Truth is, I know not any thing more directly contradictory to the whole discovery of the work of God’s grace in the gospel than that which is couched in these assertions of Mr Goodwin; neither is it any thing less or more than that which of old was phrased, “The giving of grace according to merit,” ascribing the primitive discriminating of persons as to spiritual grace unto self-endeavours, casting to the ground the free, distinguishing good pleasure of God, and that graciousness of every gift of his (I speak as to the first issue of his love, in quickening, renewing, pardoning grace) which eminently consists in this, that he is found of them that seek him not, and hath mercy on whom he will, because so it seemeth good to him.

Not to digress farther, in the discovery of the unsatisfactoriness of this pretence, from the pursuit of the argument in hand: Because God’s gifts are not repented of, therefore do men continue, not in the condition wherein they find them, but wherein they place them; and all qualifications in men whatever that are in the least acceptable to God are so far from being stocks whereon God grafts his gifts and graces, that they are plants themselves which he plants in whomsoever he pleaseth. Yea, the tree is made good before it bear any good fruit, and the branch is implanted into the true olive before it receive the sap or juice of any one good qualification. The sum of Mr Goodwin’s answer amounts to this: Let men be steadfast in a good condition, and God’s gifts shall steadfastly abide with them; if they change, they also shall be revoked; — which is directly opposite to the plain intendment of the place, namely, that the steadfastness of men 126depends upon the irrevocableness of God’s grace, and not e contra. There is not, in his sense, the least intimation in these words of the permanency of any gift or grace of God with any one on whom it is bestowed, for a day, an hour, or a moment; but, notwithstanding this testimony of the Holy Ghost, they may be given one hour, and taken away the next, — they may flourish in a man in the morning, and in the evening be cut down, dried up, and withered. This is not to answer the arguings of men, but positively to deny what God affirms. To conclude: God gives not his gifts to men (I mean those mentioned) because they please him, but because it pleaseth him so to do, Jer. xxxi. 31, 32; he does not take them away because they displease him, but gives them so to abide with them that they shall never displease him to the height of such a provocation; neither are the gifts of God otherwise to be repented of than by taking them from the persons on whom they are bestowed. But this heap being removed, we may proceed.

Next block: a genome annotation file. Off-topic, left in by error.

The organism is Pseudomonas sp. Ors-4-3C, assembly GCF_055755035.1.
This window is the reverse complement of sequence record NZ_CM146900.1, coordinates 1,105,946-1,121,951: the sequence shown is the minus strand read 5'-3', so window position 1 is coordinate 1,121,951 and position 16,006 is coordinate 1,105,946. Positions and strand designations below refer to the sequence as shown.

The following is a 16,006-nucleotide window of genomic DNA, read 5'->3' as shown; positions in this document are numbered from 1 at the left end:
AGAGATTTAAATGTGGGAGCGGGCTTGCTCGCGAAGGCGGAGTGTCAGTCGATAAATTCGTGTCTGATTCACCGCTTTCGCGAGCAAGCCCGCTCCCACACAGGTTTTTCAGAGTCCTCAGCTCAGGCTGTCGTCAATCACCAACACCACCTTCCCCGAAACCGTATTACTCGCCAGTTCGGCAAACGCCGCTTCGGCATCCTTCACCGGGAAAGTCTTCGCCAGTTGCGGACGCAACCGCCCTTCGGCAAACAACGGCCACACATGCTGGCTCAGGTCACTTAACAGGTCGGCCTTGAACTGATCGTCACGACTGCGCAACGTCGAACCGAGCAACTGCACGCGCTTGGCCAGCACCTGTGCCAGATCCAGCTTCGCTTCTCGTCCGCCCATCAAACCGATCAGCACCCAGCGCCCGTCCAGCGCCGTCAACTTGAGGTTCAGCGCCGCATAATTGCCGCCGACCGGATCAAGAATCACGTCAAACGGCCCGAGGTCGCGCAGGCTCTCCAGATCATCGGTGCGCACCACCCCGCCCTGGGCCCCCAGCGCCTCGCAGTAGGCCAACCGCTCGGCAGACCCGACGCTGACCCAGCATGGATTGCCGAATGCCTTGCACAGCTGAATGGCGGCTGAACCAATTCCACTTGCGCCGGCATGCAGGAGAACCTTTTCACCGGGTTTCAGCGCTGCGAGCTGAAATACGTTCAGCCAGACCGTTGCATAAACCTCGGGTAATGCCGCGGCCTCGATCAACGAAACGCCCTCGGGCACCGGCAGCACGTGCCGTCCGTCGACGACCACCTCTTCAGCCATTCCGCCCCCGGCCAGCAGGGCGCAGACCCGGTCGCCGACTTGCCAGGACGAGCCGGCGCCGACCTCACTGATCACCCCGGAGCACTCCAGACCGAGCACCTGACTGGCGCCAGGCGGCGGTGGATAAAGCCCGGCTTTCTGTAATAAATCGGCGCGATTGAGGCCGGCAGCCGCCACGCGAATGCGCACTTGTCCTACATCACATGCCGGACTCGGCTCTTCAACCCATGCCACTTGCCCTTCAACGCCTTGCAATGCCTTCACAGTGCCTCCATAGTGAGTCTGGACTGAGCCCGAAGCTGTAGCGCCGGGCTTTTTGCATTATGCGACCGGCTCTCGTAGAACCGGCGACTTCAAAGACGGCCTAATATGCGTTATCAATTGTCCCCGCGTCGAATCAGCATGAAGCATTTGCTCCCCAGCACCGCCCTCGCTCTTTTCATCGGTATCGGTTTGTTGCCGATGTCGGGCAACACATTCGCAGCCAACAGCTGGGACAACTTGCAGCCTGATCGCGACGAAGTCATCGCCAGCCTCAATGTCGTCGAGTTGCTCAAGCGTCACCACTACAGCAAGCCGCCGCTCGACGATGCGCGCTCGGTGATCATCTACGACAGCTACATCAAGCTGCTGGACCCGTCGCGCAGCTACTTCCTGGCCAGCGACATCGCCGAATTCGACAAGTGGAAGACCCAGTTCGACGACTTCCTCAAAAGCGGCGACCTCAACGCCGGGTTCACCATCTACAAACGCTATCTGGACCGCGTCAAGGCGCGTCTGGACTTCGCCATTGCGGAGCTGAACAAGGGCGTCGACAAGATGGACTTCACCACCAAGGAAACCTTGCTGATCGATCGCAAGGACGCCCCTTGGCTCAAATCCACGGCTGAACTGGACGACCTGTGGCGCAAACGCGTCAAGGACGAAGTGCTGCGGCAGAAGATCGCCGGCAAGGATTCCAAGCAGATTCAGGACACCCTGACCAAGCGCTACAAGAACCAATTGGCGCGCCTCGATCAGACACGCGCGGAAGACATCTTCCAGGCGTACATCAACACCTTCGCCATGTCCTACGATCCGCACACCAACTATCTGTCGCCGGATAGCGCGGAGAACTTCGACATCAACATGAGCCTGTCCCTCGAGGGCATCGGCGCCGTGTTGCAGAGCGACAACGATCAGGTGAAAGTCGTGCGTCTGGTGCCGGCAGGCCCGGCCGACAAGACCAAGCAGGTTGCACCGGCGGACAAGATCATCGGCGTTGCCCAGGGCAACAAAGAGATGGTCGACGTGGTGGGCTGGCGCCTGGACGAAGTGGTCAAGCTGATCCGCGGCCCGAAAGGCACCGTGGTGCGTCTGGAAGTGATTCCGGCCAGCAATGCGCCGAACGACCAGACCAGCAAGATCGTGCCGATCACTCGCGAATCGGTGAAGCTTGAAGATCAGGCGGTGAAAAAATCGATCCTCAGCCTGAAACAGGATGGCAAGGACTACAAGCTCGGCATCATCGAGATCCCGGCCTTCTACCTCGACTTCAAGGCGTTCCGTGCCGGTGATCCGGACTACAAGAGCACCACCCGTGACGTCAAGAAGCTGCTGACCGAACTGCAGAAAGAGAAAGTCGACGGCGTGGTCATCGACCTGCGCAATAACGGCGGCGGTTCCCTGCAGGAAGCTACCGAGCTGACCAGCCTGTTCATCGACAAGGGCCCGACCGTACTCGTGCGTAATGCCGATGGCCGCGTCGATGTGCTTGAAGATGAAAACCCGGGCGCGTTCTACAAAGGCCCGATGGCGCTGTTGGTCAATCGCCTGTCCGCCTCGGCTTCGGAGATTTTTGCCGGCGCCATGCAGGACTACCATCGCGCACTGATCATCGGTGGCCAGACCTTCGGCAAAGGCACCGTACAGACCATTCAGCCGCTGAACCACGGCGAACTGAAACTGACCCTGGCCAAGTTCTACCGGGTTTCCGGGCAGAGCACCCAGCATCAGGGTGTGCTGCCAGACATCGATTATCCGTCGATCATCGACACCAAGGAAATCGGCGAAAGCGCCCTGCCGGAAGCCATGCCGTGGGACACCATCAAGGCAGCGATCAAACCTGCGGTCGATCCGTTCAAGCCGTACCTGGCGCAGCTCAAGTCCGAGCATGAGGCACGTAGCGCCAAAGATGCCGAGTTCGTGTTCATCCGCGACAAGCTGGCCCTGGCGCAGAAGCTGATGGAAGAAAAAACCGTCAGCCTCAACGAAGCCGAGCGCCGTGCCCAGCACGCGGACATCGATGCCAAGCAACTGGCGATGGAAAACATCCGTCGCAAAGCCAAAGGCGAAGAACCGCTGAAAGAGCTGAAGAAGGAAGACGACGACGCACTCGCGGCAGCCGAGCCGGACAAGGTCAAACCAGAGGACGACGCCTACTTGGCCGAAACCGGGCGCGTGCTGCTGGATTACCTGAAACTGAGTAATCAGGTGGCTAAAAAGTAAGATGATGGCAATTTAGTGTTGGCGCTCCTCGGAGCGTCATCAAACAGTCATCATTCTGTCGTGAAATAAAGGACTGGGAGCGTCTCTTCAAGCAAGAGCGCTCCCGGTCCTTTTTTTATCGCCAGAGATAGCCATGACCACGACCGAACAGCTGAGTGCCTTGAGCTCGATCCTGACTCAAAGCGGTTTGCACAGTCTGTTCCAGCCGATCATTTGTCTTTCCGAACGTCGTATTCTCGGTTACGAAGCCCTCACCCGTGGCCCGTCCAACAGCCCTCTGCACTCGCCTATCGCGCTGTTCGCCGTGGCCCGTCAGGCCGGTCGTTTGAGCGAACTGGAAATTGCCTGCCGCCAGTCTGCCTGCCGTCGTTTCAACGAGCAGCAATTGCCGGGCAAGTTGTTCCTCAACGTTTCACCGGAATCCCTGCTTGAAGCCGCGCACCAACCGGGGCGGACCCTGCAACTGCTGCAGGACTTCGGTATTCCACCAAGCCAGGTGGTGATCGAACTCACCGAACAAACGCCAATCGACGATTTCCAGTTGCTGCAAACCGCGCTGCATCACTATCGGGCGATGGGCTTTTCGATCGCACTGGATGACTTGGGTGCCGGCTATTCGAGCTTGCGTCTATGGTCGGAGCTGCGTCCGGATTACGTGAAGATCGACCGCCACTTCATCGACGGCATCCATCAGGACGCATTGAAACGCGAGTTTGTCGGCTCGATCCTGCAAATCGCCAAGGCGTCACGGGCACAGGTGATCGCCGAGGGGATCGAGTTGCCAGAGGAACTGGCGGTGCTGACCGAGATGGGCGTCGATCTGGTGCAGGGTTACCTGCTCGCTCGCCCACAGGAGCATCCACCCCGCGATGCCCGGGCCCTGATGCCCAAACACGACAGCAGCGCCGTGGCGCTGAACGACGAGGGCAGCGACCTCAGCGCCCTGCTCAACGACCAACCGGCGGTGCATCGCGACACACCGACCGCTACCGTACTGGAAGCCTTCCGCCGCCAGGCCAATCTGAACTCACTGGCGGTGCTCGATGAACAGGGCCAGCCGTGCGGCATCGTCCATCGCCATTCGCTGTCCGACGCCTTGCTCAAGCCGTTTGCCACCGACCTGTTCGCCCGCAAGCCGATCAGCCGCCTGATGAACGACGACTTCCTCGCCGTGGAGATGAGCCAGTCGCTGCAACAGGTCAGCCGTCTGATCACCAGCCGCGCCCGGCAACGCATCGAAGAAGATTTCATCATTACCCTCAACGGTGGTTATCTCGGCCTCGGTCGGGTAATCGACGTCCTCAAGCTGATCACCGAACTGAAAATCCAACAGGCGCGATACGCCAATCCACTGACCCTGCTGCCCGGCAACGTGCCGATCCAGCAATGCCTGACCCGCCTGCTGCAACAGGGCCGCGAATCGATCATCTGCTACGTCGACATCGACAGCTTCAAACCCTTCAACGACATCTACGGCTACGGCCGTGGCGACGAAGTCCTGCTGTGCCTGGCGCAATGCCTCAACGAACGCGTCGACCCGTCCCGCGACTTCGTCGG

Furthermore, then, in sundry places doth the Lord propose this for the consolation of his, and to assure them that there shall never be an everlasting separation between him and them; which shall be farther cleared by particular instances. Things or truths proposed for consolation are, of all others, most clearly exalted above exception; without which they were no way suitable (considering the promptness of our unbelieving hearts to rise up against the work of God’s grace and mercy) to compass the end for which they are proposed.